Profitable creation or mining of bitcoin and other cryptocurrencies requires masses of computers dedicated to solving deliberately complicated equations – a business that globally consumes more electricity than entire nations, but for which these start-ups say that flaming gas jets placed next to oil wells are perfect sources of energy.
âI think the market is huge,â said Sergii Gerasymovych, CEO of EZ Blockchain, which has six different data centers powered by natural gas in the U.S. states of Utah and New Mexico, as well as in Canada.
Across the country, companies like EZ Blockchain are setting up shipping containers where racks of hundreds of computers mine cryptocurrency, fueled by natural gas from oil wells that would otherwise be burnt to the ground. ‘outdoors.
Interest in their work has grown over the past year. Bitcoin and other cryptocurrencies like ethereum and dogecoin have seen sky-rocketing price spikes since the Covid-19 pandemic rocked the global economy and large corporations began to embrace the technology.
But a backlash has formed against the energy consumption of digital assets, fueled by concerns that it relies on carbon-emitting energy sources that contribute to climate change.
This week, Tesla boss Elon Musk criticized Bitcoin’s energy consumption, particularly energy produced from coal, and said he would no longer accept cryptocurrency as payment for his electric cars.
While nascent industry entrepreneurs say using natural gas that is otherwise wasted represents a solution to these problems, its ability to reduce emissions remains to be seen, said Tony Scott, chief analytics officer at oil and gas research firm BTU Analytics.
âIn the grand scheme of things and compared to other loads, yes it’s small,â Scott said. “They create economic value (but) they don’t necessarily significantly change emission profiles.”
– Burning energy – A large number of processors around the world are dedicated to mining bitcoins. The business uses 149.6 terawatt hours per year, according to the Cambridge Bitcoin Energy Consumption Index (CBECI). This is a little less than all the electricity consumed by Egypt.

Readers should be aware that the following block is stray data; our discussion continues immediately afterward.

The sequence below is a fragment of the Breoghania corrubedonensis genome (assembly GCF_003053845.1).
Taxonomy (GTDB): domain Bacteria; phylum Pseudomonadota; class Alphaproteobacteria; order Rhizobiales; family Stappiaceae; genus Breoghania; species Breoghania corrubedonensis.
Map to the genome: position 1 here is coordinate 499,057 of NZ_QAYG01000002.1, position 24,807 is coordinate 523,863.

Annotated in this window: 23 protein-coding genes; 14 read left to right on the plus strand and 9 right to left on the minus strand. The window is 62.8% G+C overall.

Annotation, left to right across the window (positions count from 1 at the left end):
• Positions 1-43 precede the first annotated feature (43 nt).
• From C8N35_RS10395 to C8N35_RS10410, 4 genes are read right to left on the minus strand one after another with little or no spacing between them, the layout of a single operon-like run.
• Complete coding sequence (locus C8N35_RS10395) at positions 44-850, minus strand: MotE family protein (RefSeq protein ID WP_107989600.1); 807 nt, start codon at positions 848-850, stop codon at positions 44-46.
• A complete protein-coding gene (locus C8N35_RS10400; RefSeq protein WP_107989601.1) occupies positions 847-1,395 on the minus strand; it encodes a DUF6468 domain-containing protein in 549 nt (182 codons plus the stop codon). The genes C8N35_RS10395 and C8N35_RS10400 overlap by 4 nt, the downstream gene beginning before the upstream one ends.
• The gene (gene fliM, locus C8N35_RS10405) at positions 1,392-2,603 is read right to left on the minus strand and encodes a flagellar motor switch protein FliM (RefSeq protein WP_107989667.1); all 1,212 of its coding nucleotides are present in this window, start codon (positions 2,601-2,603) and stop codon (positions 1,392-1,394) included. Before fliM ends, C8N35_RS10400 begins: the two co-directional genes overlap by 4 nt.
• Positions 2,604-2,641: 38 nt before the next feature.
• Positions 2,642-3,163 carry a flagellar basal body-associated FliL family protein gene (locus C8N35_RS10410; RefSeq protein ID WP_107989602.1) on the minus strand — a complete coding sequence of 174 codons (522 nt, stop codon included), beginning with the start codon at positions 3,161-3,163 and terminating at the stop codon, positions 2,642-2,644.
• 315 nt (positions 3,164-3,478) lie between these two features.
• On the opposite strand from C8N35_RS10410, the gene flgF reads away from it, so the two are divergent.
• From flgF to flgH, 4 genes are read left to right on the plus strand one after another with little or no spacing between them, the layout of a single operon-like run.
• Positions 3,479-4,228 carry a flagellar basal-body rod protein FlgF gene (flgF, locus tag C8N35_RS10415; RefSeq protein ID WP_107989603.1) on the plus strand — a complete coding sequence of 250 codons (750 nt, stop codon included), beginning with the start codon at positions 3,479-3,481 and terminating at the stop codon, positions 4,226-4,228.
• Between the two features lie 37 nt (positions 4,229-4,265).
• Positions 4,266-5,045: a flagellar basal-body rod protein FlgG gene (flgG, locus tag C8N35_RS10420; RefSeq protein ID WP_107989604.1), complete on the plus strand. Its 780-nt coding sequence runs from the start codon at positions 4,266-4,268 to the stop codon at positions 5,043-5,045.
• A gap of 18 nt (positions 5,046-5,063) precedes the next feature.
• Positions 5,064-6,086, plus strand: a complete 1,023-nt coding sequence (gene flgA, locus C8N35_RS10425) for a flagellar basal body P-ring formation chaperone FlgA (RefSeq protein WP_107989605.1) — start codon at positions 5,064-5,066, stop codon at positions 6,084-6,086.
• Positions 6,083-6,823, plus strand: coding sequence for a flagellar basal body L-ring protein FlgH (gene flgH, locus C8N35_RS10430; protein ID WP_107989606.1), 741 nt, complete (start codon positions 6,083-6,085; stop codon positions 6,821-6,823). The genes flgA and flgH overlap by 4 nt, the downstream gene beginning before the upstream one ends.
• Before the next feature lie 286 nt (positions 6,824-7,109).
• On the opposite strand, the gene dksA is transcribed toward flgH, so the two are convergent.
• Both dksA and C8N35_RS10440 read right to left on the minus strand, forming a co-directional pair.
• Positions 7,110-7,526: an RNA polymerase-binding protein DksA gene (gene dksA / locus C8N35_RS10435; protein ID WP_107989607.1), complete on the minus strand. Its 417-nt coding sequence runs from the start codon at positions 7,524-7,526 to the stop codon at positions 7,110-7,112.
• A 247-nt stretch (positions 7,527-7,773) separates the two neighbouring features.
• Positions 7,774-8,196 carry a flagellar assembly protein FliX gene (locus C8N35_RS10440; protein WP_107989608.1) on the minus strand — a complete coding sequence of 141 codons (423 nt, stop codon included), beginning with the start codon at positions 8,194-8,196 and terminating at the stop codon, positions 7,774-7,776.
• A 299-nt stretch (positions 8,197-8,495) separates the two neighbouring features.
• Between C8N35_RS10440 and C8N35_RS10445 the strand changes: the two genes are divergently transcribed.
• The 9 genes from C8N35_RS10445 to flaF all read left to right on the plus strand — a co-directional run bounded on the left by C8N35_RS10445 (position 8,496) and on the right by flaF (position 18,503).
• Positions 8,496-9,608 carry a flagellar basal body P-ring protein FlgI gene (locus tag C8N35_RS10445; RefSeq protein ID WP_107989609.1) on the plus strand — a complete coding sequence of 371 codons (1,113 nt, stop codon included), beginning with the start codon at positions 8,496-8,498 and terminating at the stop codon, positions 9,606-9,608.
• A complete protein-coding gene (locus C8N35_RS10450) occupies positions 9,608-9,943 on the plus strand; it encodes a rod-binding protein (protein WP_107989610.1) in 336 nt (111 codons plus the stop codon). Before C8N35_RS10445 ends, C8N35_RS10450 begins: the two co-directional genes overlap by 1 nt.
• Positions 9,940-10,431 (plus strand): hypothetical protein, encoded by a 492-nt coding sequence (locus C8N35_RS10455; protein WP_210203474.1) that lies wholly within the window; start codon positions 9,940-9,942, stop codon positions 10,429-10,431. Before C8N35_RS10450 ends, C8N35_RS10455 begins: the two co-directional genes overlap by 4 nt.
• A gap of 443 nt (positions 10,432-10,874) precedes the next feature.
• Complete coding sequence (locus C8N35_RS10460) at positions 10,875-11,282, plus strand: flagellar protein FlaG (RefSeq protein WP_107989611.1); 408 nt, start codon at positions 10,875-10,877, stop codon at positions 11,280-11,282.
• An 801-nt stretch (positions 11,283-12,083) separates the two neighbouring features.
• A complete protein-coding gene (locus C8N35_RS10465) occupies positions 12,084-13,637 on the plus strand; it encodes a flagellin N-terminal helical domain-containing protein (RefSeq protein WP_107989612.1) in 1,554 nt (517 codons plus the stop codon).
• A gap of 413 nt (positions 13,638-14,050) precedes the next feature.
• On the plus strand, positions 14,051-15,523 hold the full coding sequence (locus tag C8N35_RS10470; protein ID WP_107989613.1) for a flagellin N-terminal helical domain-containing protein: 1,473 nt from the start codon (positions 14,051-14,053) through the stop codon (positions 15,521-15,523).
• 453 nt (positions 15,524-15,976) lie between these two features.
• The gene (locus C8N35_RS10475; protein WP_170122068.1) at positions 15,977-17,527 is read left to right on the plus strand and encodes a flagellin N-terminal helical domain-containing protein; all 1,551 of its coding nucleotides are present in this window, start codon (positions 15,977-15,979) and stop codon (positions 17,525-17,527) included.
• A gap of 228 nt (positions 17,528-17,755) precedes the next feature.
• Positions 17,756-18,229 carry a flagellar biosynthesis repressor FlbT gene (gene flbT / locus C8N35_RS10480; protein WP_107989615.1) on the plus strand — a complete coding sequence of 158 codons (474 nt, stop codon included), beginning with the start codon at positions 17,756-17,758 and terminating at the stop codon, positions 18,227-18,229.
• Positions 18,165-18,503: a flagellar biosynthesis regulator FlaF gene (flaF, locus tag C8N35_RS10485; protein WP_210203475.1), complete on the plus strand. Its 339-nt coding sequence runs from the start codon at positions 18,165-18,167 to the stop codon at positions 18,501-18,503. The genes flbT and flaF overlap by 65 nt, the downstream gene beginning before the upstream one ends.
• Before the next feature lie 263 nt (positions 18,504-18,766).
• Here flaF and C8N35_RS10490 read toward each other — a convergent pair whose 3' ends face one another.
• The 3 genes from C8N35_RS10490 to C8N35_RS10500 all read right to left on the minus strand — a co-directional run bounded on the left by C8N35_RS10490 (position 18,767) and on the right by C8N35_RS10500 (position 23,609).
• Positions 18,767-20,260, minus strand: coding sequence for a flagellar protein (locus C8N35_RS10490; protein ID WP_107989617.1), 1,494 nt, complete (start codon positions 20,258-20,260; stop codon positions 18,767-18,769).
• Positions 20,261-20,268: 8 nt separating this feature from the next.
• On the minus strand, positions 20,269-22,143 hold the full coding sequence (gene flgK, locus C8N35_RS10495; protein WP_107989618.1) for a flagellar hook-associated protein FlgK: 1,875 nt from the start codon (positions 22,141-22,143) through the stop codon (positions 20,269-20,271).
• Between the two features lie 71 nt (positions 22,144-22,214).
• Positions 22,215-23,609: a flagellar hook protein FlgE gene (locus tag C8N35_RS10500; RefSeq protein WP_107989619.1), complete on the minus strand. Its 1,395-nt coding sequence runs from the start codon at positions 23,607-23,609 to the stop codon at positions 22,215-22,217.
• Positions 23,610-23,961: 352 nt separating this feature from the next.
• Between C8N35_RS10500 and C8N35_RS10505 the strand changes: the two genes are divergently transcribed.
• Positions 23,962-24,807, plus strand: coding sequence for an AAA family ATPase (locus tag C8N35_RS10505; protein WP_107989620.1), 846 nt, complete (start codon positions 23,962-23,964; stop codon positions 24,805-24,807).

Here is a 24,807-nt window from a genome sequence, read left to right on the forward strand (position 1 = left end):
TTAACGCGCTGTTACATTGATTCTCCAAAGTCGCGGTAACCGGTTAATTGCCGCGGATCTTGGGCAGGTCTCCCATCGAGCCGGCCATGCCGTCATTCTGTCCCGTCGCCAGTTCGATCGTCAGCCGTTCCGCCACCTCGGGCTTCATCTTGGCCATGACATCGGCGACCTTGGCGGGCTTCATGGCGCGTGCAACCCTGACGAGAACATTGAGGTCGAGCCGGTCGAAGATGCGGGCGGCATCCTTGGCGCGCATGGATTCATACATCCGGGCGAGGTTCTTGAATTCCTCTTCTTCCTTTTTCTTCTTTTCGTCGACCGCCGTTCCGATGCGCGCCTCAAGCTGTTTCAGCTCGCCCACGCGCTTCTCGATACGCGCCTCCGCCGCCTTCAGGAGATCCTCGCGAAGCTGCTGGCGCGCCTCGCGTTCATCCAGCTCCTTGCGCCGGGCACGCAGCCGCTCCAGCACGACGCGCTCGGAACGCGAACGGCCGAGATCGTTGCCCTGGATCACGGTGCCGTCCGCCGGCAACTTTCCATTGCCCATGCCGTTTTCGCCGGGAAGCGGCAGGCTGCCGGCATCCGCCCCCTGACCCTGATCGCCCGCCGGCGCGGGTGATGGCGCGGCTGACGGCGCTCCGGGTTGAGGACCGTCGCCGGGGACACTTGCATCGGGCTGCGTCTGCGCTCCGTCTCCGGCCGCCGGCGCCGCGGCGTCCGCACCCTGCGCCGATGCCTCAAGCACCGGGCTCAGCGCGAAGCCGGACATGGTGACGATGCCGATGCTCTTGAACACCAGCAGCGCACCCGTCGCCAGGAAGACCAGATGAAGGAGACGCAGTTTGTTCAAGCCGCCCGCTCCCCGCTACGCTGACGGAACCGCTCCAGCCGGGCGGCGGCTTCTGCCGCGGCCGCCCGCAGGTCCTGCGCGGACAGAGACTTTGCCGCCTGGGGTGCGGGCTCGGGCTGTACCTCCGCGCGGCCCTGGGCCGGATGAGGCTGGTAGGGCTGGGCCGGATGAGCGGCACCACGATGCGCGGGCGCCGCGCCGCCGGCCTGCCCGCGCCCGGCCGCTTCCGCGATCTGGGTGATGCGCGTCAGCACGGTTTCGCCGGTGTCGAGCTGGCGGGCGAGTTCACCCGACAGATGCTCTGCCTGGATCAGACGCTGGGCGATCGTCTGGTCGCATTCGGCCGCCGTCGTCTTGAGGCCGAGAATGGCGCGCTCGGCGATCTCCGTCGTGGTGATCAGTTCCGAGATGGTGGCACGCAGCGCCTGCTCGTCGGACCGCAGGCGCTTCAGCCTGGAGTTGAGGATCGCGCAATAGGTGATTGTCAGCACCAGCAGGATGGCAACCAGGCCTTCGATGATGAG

As the most popular cryptocurrency, bitcoin is undoubtedly valuable, trading at around $ 50,000 in mid-May from less than $ 10,000 a year ago, prompting miners to find the source of it. cheapest energy to increase their margins.
Enter the flared natural gas.
Oil producers burn natural gas if they can’t find a way to process it, which, with low prices and complicated pipelines to build, can be the case around the world.
âMiners tend to be based in areas where there is usually excess energy. What is new … is this whole concept of gas flaring,â said Jason Deane, bitcoin analyst at Quantum. Economics.
Flaring burns many greenhouse gases in natural gas, but the International Energy Agency said the roughly 150 billion cubic meters of natural gas burned globally in 2019 emitted roughly the same amount. of carbon dioxide than Italy.
Using flaring gas to power application-specific integrated circuits that mine bitcoin doesn’t completely end emissions, but is more efficient than flaring and uses energy that would otherwise be wasted.
âWe come in, they’re zeroing for their gas, we say, hey, we’re going to come in (and) take the gas away from you, give you a little something,â said Matt Lohstroh, co-founder of Giga Energy Solutions.
“We will be able to reduce the emissions you put out, burn them, create economic value on our side.”
– Cheaper energy – The advantage of natural gas lies in the cost of electricity. The CBECI estimates that the average global energy cost for mining bitcoin is around $ 0.05 per kilowatt hour. Lohstroh said natural gas electricity can bring the cost per kilowatt hour to less than $ 0.018.
Interest has grown in diverting flared gas to cryptocurrency mining, and not just because digital assets are gaining in value.
âThe issuance of new flare licenses is more scrutinized and I think these producers are realizing that,â said Britt Swann, who is leading holding company Ecoark’s expansion into cryptocurrency mining.
“They’re ready to play ball and find a way to use that gas without necessarily wanting any value for it.”
Where businesses differ is on what to do with Bitcoin and other digital assets once they get them.
Ecoark intends to convert it to dollars, but Lohstroh plans to own the bitcoin that he mines, which he says will one day support a new global financial system.
âNo need to sell the world’s most valuable asset that is undervalued,â he said.